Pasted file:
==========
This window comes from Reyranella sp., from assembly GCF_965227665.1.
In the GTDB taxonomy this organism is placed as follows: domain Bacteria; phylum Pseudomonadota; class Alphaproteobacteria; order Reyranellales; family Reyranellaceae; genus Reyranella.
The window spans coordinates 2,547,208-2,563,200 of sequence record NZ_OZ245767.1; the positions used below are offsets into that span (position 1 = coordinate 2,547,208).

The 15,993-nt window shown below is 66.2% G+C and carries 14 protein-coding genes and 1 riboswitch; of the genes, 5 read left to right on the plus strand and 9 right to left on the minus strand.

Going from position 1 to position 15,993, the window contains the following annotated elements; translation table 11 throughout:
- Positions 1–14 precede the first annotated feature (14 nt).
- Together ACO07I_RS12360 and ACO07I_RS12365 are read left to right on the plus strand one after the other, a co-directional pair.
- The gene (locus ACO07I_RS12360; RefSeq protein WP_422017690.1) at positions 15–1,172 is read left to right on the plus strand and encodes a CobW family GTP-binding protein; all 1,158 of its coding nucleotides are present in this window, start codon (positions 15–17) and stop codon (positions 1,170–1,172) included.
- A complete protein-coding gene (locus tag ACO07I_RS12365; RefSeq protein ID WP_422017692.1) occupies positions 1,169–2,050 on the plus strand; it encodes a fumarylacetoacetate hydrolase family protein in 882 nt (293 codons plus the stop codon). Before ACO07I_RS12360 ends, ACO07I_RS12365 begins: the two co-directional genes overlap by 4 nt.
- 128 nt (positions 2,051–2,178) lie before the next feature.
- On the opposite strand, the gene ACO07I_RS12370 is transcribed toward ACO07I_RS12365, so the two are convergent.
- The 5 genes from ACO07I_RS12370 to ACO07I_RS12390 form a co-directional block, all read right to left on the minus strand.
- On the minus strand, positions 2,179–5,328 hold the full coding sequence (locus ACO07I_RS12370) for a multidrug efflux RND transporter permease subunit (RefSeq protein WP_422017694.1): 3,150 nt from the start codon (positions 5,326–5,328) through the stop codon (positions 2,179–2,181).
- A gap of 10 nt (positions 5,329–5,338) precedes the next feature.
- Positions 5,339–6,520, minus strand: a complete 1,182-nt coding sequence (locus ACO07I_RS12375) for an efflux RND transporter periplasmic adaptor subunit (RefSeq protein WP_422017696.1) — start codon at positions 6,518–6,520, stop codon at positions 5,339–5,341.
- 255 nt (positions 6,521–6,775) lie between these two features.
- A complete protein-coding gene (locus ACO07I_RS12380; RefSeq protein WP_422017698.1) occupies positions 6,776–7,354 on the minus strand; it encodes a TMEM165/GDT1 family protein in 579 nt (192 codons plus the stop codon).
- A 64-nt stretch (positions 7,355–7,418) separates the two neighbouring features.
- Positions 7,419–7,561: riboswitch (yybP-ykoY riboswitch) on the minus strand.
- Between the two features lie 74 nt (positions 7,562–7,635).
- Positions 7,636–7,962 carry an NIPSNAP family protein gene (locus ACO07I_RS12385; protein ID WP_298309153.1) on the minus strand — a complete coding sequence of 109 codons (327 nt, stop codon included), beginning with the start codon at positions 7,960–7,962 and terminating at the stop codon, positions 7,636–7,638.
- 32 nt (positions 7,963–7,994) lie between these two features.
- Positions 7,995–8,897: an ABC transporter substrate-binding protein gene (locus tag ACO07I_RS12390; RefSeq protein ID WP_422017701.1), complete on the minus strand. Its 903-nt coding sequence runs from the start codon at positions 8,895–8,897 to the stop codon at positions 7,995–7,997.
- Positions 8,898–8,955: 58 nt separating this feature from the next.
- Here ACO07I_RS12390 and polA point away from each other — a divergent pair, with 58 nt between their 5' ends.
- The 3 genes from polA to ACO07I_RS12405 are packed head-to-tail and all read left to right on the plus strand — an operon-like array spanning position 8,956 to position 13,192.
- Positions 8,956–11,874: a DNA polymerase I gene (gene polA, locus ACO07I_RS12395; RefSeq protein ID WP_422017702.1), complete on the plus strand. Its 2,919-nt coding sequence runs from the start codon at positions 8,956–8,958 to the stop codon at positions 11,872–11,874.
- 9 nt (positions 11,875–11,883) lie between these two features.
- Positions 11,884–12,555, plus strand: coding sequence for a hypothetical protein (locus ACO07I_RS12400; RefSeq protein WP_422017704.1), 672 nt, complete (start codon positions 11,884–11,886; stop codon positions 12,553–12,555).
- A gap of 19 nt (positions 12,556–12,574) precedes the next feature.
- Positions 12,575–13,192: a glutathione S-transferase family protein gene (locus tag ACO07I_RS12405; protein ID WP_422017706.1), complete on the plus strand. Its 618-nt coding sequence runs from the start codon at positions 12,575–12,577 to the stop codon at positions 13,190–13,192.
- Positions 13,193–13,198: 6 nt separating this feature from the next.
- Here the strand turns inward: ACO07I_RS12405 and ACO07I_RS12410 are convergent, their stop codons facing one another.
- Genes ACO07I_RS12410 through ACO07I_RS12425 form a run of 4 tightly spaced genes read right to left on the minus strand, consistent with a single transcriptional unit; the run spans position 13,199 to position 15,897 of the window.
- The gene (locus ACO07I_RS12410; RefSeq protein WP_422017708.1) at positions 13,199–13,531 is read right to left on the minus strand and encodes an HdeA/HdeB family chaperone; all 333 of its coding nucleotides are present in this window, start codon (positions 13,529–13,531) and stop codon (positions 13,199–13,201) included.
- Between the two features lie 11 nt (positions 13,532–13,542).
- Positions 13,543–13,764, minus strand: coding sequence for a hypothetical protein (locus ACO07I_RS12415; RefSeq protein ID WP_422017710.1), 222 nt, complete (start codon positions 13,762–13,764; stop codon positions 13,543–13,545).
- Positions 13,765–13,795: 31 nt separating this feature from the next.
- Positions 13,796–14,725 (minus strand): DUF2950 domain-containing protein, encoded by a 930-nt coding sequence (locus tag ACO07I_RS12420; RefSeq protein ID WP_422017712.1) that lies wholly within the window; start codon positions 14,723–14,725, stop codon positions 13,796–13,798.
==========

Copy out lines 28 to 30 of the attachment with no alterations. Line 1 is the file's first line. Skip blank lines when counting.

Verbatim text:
- 9 nt (positions 11,875–11,883) lie between these two features.
- Positions 11,884–12,555, plus strand: coding sequence for a hypothetical protein (locus ACO07I_RS12400; RefSeq protein WP_422017704.1), 672 nt, complete (start codon positions 11,884–11,886; stop codon positions 12,553–12,555).
- A gap of 19 nt (positions 12,556–12,574) precedes the next feature.